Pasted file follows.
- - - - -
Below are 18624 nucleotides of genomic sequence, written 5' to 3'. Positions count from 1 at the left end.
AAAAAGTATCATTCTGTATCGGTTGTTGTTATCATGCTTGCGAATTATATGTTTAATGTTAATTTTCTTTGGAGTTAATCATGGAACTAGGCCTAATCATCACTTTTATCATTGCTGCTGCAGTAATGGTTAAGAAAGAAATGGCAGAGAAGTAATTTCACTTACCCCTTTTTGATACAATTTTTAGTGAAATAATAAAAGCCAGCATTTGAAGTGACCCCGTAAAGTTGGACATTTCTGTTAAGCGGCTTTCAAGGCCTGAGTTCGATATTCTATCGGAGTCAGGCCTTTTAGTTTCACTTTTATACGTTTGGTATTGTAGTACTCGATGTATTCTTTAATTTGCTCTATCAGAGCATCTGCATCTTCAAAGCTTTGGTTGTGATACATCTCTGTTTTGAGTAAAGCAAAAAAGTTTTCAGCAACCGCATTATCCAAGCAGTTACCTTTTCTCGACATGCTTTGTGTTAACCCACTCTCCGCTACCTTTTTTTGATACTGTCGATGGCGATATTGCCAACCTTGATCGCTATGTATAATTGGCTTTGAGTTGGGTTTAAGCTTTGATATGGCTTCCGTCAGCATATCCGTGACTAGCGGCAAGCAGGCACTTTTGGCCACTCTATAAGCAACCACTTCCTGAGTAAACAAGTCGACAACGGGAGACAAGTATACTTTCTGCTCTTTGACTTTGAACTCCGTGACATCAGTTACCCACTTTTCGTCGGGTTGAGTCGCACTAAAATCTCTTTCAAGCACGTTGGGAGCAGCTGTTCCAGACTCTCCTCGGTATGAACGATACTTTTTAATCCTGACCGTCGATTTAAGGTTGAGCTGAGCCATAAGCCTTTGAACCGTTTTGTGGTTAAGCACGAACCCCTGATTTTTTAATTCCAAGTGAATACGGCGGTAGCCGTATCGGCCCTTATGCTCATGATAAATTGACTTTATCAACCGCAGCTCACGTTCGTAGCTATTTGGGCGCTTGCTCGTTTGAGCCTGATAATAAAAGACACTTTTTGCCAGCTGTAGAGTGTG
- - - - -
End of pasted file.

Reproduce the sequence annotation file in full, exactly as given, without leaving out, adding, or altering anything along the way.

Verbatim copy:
Below are 18624 nucleotides of genomic sequence, written 5' to 3'. Positions count from 1 at the left end.
AAAAAGTATCATTCTGTATCGGTTGTTGTTATCATGCTTGCGAATTATATGTTTAATGTTAATTTTCTTTGGAGTTAATCATGGAACTAGGCCTAATCATCACTTTTATCATTGCTGCTGCAGTAATGGTTAAGAAAGAAATGGCAGAGAAGTAATTTCACTTACCCCTTTTTGATACAATTTTTAGTGAAATAATAAAAGCCAGCATTTGAAGTGACCCCGTAAAGTTGGACATTTCTGTTAAGCGGCTTTCAAGGCCTGAGTTCGATATTCTATCGGAGTCAGGCCTTTTAGTTTCACTTTTATACGTTTGGTATTGTAGTACTCGATGTATTCTTTAATTTGCTCTATCAGAGCATCTGCATCTTCAAAGCTTTGGTTGTGATACATCTCTGTTTTGAGTAAAGCAAAAAAGTTTTCAGCAACCGCATTATCCAAGCAGTTACCTTTTCTCGACATGCTTTGTGTTAACCCACTCTCCGCTACCTTTTTTTGATACTGTCGATGGCGATATTGCCAACCTTGATCGCTATGTATAATTGGCTTTGAGTTGGGTTTAAGCTTTGATATGGCTTCCGTCAGCATATCCGTGACTAGCGGCAAGCAGGCACTTTTGGCCACTCTATAAGCAACCACTTCCTGAGTAAACAAGTCGACAACGGGAGACAAGTATACTTTCTGCTCTTTGACTTTGAACTCCGTGACATCAGTTACCCACTTTTCGTCGGGTTGAGTCGCACTAAAATCTCTTTCAAGCACGTTGGGAGCAGCTGTTCCAGACTCTCCTCGGTATGAACGATACTTTTTAATCCTGACCGTCGATTTAAGGTTGAGCTGAGCCATAAGCCTTTGAACCGTTTTGTGGTTAAGCACGAACCCCTGATTTTTTAATTCCAAGTGAATACGGCGGTAGCCGTATCGGCCCTTATGCTCATGATAAATTGACTTTATCAACCGCAGCTCACGTTCGTAGCTATTTGGGCGCTTGCTCGTTTGAGCCTGATAATAAAAGACACTTTTTGCCAGCTGTAGAGTGTG